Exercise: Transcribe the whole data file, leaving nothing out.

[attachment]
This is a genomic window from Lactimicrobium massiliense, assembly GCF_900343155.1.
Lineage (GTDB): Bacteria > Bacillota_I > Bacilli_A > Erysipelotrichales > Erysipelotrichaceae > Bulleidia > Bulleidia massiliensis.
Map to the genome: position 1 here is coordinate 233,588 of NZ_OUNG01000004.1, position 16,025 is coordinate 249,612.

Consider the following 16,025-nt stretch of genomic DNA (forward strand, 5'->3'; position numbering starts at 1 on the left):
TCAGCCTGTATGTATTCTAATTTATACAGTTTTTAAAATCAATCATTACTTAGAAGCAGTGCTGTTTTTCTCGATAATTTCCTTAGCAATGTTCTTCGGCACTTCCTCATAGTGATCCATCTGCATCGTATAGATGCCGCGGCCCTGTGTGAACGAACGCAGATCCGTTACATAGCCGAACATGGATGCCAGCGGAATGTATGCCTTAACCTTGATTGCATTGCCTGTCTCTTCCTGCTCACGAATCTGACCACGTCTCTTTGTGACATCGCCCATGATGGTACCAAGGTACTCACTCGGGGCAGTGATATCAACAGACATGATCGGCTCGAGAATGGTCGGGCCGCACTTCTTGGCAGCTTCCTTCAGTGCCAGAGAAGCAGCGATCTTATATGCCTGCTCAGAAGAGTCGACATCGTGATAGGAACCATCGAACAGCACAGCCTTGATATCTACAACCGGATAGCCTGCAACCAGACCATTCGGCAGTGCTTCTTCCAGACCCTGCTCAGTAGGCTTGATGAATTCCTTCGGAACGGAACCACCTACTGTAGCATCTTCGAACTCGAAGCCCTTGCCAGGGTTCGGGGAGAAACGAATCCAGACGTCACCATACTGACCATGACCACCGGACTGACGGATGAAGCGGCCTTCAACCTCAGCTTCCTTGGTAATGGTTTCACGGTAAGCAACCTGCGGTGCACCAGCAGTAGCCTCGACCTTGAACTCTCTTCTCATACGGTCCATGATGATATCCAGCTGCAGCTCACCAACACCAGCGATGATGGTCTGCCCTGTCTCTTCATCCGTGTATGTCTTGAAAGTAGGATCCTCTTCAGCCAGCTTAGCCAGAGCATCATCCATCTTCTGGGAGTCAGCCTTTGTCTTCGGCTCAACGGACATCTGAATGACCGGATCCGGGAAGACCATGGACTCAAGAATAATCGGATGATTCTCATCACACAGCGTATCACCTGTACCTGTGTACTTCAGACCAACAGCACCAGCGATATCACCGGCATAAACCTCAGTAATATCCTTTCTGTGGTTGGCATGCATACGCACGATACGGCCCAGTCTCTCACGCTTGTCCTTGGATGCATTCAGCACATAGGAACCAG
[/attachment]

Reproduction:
This is a genomic window from Lactimicrobium massiliense, assembly GCF_900343155.1.
Lineage (GTDB): Bacteria > Bacillota_I > Bacilli_A > Erysipelotrichales > Erysipelotrichaceae > Bulleidia > Bulleidia massiliensis.
Map to the genome: position 1 here is coordinate 233,588 of NZ_OUNG01000004.1, position 16,025 is coordinate 249,612.

Consider the following 16,025-nt stretch of genomic DNA (forward strand, 5'->3'; position numbering starts at 1 on the left):
TCAGCCTGTATGTATTCTAATTTATACAGTTTTTAAAATCAATCATTACTTAGAAGCAGTGCTGTTTTTCTCGATAATTTCCTTAGCAATGTTCTTCGGCACTTCCTCATAGTGATCCATCTGCATCGTATAGATGCCGCGGCCCTGTGTGAACGAACGCAGATCCGTTACATAGCCGAACATGGATGCCAGCGGAATGTATGCCTTAACCTTGATTGCATTGCCTGTCTCTTCCTGCTCACGAATCTGACCACGTCTCTTTGTGACATCGCCCATGATGGTACCAAGGTACTCACTCGGGGCAGTGATATCAACAGACATGATCGGCTCGAGAATGGTCGGGCCGCACTTCTTGGCAGCTTCCTTCAGTGCCAGAGAAGCAGCGATCTTATATGCCTGCTCAGAAGAGTCGACATCGTGATAGGAACCATCGAACAGCACAGCCTTGATATCTACAACCGGATAGCCTGCAACCAGACCATTCGGCAGTGCTTCTTCCAGACCCTGCTCAGTAGGCTTGATGAATTCCTTCGGAACGGAACCACCTACTGTAGCATCTTCGAACTCGAAGCCCTTGCCAGGGTTCGGGGAGAAACGAATCCAGACGTCACCATACTGACCATGACCACCGGACTGACGGATGAAGCGGCCTTCAACCTCAGCTTCCTTGGTAATGGTTTCACGGTAAGCAACCTGCGGTGCACCAGCAGTAGCCTCGACCTTGAACTCTCTTCTCATACGGTCCATGATGATATCCAGCTGCAGCTCACCAACACCAGCGATGATGGTCTGCCCTGTCTCTTCATCCGTGTATGTCTTGAAAGTAGGATCCTCTTCAGCCAGCTTAGCCAGAGCATCATCCATCTTCTGGGAGTCAGCCTTTGTCTTCGGCTCAACGGACATCTGAATGACCGGATCCGGGAAGACCATGGACTCAAGAATAATCGGATGATTCTCATCACACAGCGTATCACCTGTACCTGTGTACTTCAGACCAACAGCACCAGCGATATCACCGGCATAAACCTCAGTAATATCCTTTCTGTGGTTGGCATGCATACGCACGATACGGCCCAGTCTCTCACGCTTGTCCTTGGATGCATTCAGCACATAGGAACCAG